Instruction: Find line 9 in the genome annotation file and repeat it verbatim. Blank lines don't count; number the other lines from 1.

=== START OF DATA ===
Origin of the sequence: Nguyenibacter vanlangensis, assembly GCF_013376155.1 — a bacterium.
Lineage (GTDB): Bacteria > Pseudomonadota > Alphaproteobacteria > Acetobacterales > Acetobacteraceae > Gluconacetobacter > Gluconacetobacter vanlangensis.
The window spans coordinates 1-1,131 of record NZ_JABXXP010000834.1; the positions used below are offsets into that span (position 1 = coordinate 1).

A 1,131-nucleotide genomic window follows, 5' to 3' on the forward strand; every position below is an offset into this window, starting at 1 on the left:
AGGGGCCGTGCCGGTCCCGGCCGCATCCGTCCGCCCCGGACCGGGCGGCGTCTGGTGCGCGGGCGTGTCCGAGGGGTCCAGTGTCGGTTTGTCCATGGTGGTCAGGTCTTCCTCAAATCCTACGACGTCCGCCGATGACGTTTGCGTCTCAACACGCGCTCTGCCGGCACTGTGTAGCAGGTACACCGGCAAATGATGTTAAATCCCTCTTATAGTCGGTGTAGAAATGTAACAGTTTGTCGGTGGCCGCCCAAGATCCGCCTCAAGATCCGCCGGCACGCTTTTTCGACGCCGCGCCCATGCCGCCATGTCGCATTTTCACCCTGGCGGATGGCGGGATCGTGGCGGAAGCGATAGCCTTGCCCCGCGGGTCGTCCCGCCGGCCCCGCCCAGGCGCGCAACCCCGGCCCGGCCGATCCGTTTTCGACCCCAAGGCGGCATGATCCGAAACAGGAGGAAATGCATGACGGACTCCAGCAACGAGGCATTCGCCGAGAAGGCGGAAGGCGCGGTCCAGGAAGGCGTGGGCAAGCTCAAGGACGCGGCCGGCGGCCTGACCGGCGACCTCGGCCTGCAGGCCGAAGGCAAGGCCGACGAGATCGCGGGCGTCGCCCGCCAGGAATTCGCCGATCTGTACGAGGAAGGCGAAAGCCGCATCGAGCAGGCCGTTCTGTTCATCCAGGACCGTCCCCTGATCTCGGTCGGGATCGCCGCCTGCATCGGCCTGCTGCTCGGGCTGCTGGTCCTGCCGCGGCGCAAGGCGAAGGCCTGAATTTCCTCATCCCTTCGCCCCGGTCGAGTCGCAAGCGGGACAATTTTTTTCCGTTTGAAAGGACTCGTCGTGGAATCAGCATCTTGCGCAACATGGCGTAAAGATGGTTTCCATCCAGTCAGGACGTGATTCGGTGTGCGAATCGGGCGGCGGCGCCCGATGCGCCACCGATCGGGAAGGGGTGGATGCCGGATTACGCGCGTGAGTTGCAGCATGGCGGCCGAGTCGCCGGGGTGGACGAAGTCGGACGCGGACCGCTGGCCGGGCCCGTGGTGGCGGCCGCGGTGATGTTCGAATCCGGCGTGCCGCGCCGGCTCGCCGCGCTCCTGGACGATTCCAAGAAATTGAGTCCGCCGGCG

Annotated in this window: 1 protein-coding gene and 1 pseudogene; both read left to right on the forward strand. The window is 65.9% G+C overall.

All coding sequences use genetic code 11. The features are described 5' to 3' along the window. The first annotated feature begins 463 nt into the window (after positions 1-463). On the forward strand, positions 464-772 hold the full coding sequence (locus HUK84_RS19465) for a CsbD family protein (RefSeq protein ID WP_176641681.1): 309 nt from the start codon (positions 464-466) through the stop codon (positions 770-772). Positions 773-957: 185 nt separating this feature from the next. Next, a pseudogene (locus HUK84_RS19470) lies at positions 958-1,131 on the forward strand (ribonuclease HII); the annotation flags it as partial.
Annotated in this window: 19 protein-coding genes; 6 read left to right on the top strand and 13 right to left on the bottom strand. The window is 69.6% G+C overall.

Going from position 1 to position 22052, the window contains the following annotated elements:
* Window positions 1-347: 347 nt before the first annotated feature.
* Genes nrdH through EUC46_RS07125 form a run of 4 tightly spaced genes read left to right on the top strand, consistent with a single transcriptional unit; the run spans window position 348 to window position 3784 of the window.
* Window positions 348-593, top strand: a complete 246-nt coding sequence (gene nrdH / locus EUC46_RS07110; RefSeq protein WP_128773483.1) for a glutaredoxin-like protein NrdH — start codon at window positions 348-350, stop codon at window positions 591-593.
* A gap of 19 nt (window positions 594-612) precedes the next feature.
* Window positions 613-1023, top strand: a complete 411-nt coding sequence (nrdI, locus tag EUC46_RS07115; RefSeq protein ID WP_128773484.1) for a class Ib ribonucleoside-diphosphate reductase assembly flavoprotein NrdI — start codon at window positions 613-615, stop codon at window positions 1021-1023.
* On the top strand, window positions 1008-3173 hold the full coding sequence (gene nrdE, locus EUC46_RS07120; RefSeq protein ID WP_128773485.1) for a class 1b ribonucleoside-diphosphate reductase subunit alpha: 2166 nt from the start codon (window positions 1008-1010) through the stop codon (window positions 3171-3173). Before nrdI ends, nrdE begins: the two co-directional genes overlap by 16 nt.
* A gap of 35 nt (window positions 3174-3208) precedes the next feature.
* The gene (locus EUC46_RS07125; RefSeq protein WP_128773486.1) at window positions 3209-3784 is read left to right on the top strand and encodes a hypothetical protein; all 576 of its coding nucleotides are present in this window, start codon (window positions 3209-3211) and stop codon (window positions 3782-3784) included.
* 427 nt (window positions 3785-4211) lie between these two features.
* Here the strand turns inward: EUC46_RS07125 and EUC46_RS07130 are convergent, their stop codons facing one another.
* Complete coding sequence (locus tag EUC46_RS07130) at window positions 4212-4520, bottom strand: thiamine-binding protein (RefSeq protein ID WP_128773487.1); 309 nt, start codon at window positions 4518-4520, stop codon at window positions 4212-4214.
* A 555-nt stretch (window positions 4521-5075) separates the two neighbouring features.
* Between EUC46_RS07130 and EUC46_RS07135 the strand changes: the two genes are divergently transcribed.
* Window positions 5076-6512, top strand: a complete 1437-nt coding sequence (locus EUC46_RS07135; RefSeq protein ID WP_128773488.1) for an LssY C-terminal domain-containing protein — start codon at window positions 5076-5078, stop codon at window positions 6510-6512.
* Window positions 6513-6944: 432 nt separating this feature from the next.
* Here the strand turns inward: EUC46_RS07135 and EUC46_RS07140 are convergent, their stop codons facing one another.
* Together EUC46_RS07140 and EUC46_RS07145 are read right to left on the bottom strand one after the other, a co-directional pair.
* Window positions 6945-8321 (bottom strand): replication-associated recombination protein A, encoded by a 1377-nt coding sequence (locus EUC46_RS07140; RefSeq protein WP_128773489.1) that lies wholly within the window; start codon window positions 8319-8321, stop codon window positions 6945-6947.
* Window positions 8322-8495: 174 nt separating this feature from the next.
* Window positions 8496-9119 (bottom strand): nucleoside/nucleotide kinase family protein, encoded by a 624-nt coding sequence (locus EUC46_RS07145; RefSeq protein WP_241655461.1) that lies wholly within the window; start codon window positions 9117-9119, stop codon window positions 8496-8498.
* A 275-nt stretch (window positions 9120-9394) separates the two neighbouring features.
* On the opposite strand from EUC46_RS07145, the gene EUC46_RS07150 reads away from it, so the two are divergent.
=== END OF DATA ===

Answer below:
Going from position 1 to position 22052, the window contains the following annotated elements: